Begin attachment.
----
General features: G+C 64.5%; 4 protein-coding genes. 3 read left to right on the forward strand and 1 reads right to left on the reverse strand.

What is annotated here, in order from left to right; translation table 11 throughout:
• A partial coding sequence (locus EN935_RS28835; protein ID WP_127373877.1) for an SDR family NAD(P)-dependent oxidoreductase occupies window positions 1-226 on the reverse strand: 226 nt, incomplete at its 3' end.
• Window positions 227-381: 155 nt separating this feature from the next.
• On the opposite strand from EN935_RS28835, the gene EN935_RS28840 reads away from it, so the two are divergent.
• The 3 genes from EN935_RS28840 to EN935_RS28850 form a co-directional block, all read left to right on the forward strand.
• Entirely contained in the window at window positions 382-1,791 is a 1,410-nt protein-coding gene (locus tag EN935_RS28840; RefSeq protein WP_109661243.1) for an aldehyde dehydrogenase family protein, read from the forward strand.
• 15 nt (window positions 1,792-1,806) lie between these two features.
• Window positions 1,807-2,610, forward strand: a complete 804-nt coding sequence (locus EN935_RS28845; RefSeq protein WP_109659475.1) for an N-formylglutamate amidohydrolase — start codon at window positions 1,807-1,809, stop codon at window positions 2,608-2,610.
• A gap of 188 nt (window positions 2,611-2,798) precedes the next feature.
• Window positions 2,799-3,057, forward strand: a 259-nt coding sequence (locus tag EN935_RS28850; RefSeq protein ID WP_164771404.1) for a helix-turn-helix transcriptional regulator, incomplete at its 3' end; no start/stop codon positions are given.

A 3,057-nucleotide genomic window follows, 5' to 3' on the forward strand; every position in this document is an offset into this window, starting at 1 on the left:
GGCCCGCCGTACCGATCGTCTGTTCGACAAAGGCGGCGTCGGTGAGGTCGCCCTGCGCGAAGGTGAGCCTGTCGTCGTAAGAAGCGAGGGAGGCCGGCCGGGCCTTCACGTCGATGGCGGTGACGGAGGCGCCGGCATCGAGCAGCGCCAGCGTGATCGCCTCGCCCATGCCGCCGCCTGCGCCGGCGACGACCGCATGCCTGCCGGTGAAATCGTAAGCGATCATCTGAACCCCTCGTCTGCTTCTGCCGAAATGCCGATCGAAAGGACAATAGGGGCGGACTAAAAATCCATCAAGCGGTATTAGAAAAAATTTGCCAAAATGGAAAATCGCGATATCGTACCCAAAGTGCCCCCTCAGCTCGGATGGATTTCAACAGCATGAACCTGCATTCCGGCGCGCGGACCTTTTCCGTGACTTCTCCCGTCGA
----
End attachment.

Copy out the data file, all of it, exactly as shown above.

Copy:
General features: G+C 64.5%; 4 protein-coding genes. 3 read left to right on the forward strand and 1 reads right to left on the reverse strand.

What is annotated here, in order from left to right; translation table 11 throughout:
• A partial coding sequence (locus EN935_RS28835; protein ID WP_127373877.1) for an SDR family NAD(P)-dependent oxidoreductase occupies window positions 1-226 on the reverse strand: 226 nt, incomplete at its 3' end.
• Window positions 227-381: 155 nt separating this feature from the next.
• On the opposite strand from EN935_RS28835, the gene EN935_RS28840 reads away from it, so the two are divergent.
• The 3 genes from EN935_RS28840 to EN935_RS28850 form a co-directional block, all read left to right on the forward strand.
• Entirely contained in the window at window positions 382-1,791 is a 1,410-nt protein-coding gene (locus tag EN935_RS28840; RefSeq protein WP_109661243.1) for an aldehyde dehydrogenase family protein, read from the forward strand.
• 15 nt (window positions 1,792-1,806) lie between these two features.
• Window positions 1,807-2,610, forward strand: a complete 804-nt coding sequence (locus EN935_RS28845; RefSeq protein WP_109659475.1) for an N-formylglutamate amidohydrolase — start codon at window positions 1,807-1,809, stop codon at window positions 2,608-2,610.
• A gap of 188 nt (window positions 2,611-2,798) precedes the next feature.
• Window positions 2,799-3,057, forward strand: a 259-nt coding sequence (locus tag EN935_RS28850; RefSeq protein ID WP_164771404.1) for a helix-turn-helix transcriptional regulator, incomplete at its 3' end; no start/stop codon positions are given.

A 3,057-nucleotide genomic window follows, 5' to 3' on the forward strand; every position in this document is an offset into this window, starting at 1 on the left:
GGCCCGCCGTACCGATCGTCTGTTCGACAAAGGCGGCGTCGGTGAGGTCGCCCTGCGCGAAGGTGAGCCTGTCGTCGTAAGAAGCGAGGGAGGCCGGCCGGGCCTTCACGTCGATGGCGGTGACGGAGGCGCCGGCATCGAGCAGCGCCAGCGTGATCGCCTCGCCCATGCCGCCGCCTGCGCCGGCGACGACCGCATGCCTGCCGGTGAAATCGTAAGCGATCATCTGAACCCCTCGTCTGCTTCTGCCGAAATGCCGATCGAAAGGACAATAGGGGCGGACTAAAAATCCATCAAGCGGTATTAGAAAAAATTTGCCAAAATGGAAAATCGCGATATCGTACCCAAAGTGCCCCCTCAGCTCGGATGGATTTCAACAGCATGAACCTGCATTCCGGCGCGCGGACCTTTTCCGTGACTTCTCCCGTCGA